By Christopher Matthews – The Federal Reserve has kept short term interest rates at near-zero since 2008. In order to stimulate the economy further, the central bank has engaged in quantitative easing (QE) or the purchase of U.S. treasury bonds and mortgage debt in order to drive down long-term interest rates as well. The most recent round of QE was specifically aimed at mortgage-backed securites (MBS), and was effective at lowering mortgage rates to all-time lows.
Our economy is undoubtedly better off by being in a situation where home prices are rising rather than falling. But this analysis does beg the question: What happens when the Fed tries to extricate itself from quantitative easing? How will homeowners react when — because of the Fed’s selling of MBS — their home values plummet? more> http://tinyurl.com/byyxhla
Eminent Domain Gate And Wall (Photo credit: Steve Soblick)
By Peter Schroeder – With many areas of the country still digging out from the housing crisis, some local governments are considering taking on the underwater mortgages at a substantially lower price, thus making them more affordable for the borrower.
With policymakers at the federal, state and local level struggling to find a way to relieve the burden of unaffordable home loans, the eminent domain idea is being met with open ears.
The receptive response to the idea has put the financial sector on high alert. Firms are warning that a governmental action to seize private property to reduce its value could throw the entire housing market off kilter. more> http://tinyurl.com/8kc778b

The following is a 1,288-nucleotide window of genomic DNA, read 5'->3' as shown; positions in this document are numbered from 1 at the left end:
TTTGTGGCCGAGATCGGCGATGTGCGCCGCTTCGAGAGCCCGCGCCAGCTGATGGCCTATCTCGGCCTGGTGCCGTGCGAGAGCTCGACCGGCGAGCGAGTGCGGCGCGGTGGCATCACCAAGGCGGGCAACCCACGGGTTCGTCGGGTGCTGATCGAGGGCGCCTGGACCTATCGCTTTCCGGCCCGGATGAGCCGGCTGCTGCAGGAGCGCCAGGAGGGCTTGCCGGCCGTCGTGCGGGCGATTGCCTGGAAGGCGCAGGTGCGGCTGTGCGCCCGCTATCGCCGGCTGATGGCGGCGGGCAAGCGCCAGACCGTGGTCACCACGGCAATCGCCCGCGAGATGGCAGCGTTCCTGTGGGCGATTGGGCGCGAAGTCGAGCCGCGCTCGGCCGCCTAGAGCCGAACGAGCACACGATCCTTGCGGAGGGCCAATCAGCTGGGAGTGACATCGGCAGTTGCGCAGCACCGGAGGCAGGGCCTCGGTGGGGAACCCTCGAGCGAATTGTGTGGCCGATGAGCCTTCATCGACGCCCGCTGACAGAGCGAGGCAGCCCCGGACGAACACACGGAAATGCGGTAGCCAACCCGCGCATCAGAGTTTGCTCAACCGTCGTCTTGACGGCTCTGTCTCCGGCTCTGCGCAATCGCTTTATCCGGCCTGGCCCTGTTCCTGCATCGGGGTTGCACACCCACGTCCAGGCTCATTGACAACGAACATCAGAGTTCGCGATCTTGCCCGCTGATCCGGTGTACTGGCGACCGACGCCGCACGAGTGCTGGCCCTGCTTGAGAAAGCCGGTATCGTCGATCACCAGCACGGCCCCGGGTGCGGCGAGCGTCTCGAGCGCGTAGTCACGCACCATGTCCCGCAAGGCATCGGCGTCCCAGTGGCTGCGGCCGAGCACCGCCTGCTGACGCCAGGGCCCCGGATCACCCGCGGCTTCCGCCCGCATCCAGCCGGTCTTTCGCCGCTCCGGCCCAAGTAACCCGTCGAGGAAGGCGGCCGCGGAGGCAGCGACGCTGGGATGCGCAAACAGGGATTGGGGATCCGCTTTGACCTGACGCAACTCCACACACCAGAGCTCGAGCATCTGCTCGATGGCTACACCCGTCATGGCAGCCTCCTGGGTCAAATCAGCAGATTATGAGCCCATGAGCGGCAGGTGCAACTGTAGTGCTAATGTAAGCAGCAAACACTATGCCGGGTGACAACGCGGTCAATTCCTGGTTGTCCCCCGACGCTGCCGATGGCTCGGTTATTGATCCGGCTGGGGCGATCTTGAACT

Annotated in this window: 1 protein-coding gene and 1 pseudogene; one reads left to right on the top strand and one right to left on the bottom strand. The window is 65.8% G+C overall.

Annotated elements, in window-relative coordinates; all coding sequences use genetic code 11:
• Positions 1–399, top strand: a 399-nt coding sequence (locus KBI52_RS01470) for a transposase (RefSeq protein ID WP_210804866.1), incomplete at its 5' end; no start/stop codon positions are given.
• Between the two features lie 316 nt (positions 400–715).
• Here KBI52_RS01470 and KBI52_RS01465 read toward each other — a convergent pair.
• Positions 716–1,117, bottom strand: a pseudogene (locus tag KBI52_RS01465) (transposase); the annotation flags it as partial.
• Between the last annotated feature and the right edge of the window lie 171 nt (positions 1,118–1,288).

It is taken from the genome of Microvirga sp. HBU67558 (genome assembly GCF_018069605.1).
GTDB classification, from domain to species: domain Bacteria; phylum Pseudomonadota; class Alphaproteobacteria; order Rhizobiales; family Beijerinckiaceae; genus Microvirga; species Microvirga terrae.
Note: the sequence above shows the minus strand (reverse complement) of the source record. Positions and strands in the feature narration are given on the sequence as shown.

Posted in Banking, Business, Economy
Tagged Capital, Eminent domain, Freddie Mac, Industrial economy, Mortgage, Mortgage loan, Private property, Real estate economics, United States
By Rick Rothacker – Lenders like Bank of America Corp and Wells Fargo & Co say they are facing mounting pressure to buy back bad mortgages they sold to investors, signaling that banks‘ home-loan headaches could continue for years.
When selling the mortgages, banks made promises or “representations and warranties” about the loans. Investors can ask banks to buy back soured mortgages if these promises were evidently broken, for reasons such as poor underwriting, insufficient verification of income or other documentation errors.
Banks have fought some of these claims, but most lenders still expect to have to buy back many of the mortgages. more> http://tinyurl.com/7vab96n
Posted in Banking, Business, Economy
Tagged Bank, Bank of America, Capital, Credit, Loan, Mortgage loan, Refinancing, United States, Wells Fargo
Shopping for Your Home Loan Become familiar with the various stages of the home-buying process, including deciding whether you are ready to buy a home, and providing factors to consider in determining how much you can afford to spend. Lenders … Continue reading
By Martin Neil Baily – Rarely a day goes by without some grim housing news: most recently, “Mortgage Delinquencies Increase,” “Mortgage-Fraud Reports Up 88%,” and “New-Home Sales Sink To Lowest in Six Months.” Until the housing (and job) market recovers, the larger economic recovery will remain stalled. How housing is financed — and the role of the government in that system — is a question that must be addressed by policy makers, and soon.
Fannie Mae and Freddie Mac, the two government-sponsored enterprises that together hold more than $5 trillion in accumulated mortgage risk, were forced into a Treasury conservatorship in September 2008. In order to avoid losses on the mortgage-backed securities that had been issued by these institutions, and a complete implosion of the mortgage market, American taxpayers may be on the hook for up to $224 billion by the time this housing finance chapter is written. There was really no other choice.. more> http://is.gd/y25wsx
Posted in Banking, Economy
Tagged Capital, Credit, Debt, Fannie Mae, Financial crisis, Freddie Mac, Government-sponsored enterprise, Mortgage, Mortgage loan, Mortgage-backed security